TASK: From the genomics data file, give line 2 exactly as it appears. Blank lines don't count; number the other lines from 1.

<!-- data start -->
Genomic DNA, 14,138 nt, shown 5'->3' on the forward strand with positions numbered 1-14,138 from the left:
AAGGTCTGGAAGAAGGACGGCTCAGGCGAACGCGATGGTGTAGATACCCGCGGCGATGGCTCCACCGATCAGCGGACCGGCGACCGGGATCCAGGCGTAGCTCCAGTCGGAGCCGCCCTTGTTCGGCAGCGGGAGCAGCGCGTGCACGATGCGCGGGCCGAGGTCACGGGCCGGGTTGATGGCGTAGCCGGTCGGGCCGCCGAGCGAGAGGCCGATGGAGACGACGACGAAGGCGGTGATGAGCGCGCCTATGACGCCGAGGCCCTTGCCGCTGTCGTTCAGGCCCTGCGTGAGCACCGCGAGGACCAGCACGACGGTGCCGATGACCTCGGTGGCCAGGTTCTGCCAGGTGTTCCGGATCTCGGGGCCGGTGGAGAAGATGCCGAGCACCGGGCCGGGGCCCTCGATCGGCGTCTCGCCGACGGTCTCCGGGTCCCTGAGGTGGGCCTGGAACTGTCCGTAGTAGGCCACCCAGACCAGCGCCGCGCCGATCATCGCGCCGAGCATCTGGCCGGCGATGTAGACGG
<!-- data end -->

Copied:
AAGGTCTGGAAGAAGGACGGCTCAGGCGAACGCGATGGTGTAGATACCCGCGGCGATGGCTCCACCGATCAGCGGACCGGCGACCGGGATCCAGGCGTAGCTCCAGTCGGAGCCGCCCTTGTTCGGCAGCGGGAGCAGCGCGTGCACGATGCGCGGGCCGAGGTCACGGGCCGGGTTGATGGCGTAGCCGGTCGGGCCGCCGAGCGAGAGGCCGATGGAGACGACGACGAAGGCGGTGATGAGCGCGCCTATGACGCCGAGGCCCTTGCCGCTGTCGTTCAGGCCCTGCGTGAGCACCGCGAGGACCAGCACGACGGTGCCGATGACCTCGGTGGCCAGGTTCTGCCAGGTGTTCCGGATCTCGGGGCCGGTGGAGAAGATGCCGAGCACCGGGCCGGGGCCCTCGATCGGCGTCTCGCCGACGGTCTCCGGGTCCCTGAGGTGGGCCTGGAACTGTCCGTAGTAGGCCACCCAGACCAGCGCCGCGCCGATCATCGCGCCGAGCATCTGGCCGGCGATGTAGACGG